The draft version of the report's Summary For Policymakers made the startling admission that the economic damage caused by "climate change" would be between 0.2 and 2 percent of global GDP - significantly less than the doomsday predictions made in the 2006 Stern report (which estimated the damage at between 5 and 20 percent of global GDP).
But this reduced estimate did not suit the alarmist narrative of several of the government delegations at the recent IPCC talks in Yokahama, Japan. Among them was the British one, comprising several members of the deep green Department of Energy and Climate Change (DECC), which insisted on doctoring this section of the Summary For Policymakers in order to exaggerate the potential for more serious economic damage.
"Losses are more likely than not to be greater, rather than smaller, than this range (limited evidence, high agreement)"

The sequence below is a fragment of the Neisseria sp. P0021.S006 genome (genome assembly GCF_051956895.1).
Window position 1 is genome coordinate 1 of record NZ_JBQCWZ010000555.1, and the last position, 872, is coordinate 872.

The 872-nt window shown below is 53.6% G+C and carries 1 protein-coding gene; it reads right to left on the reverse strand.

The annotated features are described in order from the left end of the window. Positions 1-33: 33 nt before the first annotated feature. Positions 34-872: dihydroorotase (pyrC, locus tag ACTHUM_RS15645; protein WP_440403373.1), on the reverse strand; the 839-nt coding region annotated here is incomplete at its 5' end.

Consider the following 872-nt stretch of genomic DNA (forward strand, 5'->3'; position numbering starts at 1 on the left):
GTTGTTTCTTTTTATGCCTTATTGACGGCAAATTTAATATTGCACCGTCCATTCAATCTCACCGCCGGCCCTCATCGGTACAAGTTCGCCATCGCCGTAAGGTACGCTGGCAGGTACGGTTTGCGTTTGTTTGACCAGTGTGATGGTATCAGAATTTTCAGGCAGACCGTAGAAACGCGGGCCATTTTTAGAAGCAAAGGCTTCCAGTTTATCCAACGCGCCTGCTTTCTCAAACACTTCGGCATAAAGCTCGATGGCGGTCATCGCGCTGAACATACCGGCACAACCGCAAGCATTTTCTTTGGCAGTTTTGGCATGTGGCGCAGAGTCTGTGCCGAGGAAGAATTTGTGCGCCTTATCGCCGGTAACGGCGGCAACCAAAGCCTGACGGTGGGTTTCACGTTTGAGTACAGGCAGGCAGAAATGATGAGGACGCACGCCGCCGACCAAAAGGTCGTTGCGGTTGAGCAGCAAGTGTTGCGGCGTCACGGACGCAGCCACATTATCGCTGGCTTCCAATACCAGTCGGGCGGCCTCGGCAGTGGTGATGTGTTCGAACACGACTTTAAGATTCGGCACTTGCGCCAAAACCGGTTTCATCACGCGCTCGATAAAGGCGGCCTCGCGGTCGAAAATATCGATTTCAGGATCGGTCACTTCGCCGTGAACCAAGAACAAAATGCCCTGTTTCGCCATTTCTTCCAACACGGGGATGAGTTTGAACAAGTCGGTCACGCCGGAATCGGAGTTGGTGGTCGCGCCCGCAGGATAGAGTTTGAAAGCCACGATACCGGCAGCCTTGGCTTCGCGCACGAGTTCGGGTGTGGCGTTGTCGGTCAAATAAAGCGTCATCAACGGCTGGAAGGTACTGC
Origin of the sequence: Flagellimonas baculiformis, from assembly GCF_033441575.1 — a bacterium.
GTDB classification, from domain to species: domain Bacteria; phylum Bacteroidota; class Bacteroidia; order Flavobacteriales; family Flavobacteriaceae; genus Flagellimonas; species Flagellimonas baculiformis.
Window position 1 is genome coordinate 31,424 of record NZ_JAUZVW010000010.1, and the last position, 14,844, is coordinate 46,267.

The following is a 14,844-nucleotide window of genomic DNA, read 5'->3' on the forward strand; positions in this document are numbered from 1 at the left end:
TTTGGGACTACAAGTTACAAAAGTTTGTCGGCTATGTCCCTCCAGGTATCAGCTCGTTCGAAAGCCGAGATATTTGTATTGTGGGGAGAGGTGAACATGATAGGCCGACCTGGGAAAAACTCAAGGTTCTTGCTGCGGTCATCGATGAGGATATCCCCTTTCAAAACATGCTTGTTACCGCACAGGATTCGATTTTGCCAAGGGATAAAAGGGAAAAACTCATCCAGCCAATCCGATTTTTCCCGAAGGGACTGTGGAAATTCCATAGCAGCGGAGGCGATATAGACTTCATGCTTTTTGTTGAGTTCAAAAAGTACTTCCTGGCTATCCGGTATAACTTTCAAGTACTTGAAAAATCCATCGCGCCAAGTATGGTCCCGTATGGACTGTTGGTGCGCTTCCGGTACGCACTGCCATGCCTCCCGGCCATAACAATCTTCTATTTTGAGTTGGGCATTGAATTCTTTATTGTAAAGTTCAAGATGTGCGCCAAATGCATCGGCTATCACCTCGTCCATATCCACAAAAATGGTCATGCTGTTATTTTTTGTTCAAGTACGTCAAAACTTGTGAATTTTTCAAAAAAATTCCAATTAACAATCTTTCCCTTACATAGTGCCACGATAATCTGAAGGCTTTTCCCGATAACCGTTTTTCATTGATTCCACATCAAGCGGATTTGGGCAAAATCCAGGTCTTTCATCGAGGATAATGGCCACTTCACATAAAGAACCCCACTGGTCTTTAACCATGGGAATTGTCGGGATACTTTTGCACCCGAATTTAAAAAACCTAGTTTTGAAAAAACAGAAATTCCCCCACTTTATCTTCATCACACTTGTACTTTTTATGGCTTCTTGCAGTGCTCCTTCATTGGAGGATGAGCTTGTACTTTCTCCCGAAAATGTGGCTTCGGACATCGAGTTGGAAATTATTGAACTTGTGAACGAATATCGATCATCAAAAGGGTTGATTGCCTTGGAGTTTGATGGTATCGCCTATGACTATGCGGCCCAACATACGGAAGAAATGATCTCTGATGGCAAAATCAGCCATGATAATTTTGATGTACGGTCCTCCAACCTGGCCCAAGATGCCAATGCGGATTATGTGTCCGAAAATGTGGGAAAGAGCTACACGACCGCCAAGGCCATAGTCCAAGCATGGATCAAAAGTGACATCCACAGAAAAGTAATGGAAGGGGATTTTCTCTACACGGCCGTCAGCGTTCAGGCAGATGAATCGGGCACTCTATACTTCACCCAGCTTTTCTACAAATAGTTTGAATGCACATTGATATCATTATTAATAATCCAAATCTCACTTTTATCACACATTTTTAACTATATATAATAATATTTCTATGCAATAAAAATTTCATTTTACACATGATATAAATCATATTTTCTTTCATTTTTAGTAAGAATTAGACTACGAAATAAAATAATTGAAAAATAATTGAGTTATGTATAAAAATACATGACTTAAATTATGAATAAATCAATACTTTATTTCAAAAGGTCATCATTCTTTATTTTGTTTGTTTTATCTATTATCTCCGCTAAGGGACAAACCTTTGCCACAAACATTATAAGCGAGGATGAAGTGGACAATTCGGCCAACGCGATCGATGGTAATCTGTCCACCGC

There was no evidence whatsoever in the body of the report to justify this statement.
I find it fascinating that there can be "high agreement" to a statement for which there is limited or no evidence. Fortunately these are all self-proclaimed defenders of science or I might think this was purely a political statement.
Note that the most recent IPCC reports and new published studies on climate sensitivity tend to say that 1) warming in the next century will be 1-2C, not the much higher numbers previously forecast; 2) That warming will not be particularly expensive to manage and mitigate and 3) we are increasingly less sure that warming is causing all sorts of negative knock-on effects like more hurricanes. In other words, opinion is shifting to where science-based skeptics have been all along (since 2007 in my case). No surprise or shame here. What is shameful though is that as evidence points more and more to the lukewarmer skeptic position, we are still called evil heretical deniers that should be locked in jail. Like telling Galileo, "you were right about that whole heliocentric thing but we still think you are evil for suggesting it."